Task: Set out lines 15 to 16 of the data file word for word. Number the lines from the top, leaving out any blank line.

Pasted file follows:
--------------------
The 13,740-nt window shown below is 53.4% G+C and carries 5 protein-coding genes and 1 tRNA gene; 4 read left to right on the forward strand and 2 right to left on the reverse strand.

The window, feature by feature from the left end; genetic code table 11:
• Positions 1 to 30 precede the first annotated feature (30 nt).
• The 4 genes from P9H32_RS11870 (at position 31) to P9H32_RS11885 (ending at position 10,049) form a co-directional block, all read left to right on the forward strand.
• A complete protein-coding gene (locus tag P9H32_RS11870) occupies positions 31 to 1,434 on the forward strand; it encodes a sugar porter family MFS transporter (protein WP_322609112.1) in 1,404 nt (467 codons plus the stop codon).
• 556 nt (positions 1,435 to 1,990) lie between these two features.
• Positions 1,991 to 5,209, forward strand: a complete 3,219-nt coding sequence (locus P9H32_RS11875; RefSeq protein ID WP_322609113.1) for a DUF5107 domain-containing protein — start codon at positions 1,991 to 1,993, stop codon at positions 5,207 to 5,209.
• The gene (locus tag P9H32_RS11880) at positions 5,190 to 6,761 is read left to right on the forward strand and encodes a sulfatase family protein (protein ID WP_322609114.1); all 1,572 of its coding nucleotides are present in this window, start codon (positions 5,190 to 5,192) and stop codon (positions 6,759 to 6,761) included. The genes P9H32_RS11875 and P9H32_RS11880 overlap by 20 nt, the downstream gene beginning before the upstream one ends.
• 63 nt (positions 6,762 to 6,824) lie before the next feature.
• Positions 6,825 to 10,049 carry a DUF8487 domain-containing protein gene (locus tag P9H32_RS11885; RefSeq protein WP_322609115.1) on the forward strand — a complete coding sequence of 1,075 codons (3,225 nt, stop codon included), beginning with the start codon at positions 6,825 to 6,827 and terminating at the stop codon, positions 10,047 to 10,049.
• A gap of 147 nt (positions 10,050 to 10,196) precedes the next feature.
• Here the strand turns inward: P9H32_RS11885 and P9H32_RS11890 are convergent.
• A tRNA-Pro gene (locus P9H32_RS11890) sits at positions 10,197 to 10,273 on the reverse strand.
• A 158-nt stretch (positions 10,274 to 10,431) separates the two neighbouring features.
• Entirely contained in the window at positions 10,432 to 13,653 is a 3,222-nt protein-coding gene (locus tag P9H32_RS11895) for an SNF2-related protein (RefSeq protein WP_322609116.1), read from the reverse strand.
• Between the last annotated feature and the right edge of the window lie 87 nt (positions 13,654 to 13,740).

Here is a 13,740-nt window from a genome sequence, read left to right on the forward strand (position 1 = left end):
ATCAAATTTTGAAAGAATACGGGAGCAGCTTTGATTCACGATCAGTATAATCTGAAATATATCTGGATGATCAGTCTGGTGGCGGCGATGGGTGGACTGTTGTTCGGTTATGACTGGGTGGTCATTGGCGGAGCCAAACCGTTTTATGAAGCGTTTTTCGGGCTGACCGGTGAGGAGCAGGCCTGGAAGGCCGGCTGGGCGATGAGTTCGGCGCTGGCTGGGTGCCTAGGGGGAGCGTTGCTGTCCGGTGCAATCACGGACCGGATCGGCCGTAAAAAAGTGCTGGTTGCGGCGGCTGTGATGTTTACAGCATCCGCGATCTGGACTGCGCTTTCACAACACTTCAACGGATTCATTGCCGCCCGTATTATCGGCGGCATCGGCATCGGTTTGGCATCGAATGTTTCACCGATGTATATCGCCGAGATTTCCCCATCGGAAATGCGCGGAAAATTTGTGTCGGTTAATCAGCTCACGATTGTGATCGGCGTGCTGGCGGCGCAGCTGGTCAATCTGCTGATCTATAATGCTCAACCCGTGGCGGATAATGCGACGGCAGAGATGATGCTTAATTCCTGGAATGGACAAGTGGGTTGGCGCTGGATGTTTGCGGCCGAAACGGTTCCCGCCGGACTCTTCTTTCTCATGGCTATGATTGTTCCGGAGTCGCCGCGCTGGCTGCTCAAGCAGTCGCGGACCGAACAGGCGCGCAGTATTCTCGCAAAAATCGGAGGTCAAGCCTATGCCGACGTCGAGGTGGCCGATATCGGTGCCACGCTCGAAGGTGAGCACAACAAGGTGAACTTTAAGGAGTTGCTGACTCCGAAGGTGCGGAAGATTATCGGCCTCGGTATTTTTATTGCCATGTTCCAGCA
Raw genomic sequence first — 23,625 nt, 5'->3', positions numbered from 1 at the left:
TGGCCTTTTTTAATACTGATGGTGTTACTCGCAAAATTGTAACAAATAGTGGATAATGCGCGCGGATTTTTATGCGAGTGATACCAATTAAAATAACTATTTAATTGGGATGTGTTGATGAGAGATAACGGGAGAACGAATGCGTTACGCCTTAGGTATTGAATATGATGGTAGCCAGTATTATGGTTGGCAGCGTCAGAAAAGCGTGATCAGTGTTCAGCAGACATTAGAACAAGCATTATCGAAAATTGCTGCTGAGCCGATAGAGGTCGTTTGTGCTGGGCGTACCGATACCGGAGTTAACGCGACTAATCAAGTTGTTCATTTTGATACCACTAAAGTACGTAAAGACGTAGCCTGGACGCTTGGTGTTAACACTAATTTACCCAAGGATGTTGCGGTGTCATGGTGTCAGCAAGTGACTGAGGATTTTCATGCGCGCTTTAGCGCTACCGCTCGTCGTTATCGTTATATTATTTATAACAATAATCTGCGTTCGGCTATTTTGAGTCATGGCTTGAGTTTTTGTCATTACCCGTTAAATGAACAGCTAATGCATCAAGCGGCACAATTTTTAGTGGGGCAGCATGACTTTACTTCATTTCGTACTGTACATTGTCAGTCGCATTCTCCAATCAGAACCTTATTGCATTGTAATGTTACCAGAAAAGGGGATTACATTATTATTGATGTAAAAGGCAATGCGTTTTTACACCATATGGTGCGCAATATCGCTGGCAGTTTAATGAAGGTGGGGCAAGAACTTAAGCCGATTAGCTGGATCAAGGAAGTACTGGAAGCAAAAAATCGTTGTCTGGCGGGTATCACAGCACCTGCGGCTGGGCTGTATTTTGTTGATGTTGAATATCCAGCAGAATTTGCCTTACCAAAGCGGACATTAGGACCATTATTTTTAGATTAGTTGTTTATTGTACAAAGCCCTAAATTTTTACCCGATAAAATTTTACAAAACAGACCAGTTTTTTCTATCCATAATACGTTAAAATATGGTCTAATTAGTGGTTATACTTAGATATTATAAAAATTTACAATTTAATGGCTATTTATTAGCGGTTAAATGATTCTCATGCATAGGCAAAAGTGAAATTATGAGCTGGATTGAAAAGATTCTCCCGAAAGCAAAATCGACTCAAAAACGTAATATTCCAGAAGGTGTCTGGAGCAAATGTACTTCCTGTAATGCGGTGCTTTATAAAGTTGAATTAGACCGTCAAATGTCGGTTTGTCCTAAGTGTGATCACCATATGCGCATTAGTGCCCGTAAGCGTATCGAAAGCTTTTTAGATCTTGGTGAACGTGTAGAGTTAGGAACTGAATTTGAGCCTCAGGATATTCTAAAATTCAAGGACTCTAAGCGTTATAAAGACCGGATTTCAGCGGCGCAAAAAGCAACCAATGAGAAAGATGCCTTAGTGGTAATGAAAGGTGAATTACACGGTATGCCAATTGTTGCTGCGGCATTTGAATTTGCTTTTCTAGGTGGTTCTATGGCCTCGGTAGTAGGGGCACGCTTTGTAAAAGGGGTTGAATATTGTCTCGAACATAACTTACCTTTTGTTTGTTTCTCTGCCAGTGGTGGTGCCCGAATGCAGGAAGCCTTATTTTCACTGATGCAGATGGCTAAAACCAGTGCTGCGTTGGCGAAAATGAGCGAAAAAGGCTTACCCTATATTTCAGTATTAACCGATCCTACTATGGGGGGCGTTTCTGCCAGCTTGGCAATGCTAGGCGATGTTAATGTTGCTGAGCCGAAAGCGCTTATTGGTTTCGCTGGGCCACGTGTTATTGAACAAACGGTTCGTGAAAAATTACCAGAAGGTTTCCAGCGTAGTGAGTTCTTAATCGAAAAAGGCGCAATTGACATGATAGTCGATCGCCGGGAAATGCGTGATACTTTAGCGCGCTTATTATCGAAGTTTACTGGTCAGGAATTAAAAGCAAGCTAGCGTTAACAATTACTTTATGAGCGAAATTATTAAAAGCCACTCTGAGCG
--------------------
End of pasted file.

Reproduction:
• Entirely contained in the window at positions 10,432 to 13,653 is a 3,222-nt protein-coding gene (locus tag P9H32_RS11895) for an SNF2-related protein (RefSeq protein WP_322609116.1), read from the reverse strand.
• Between the last annotated feature and the right edge of the window lie 87 nt (positions 13,654 to 13,740).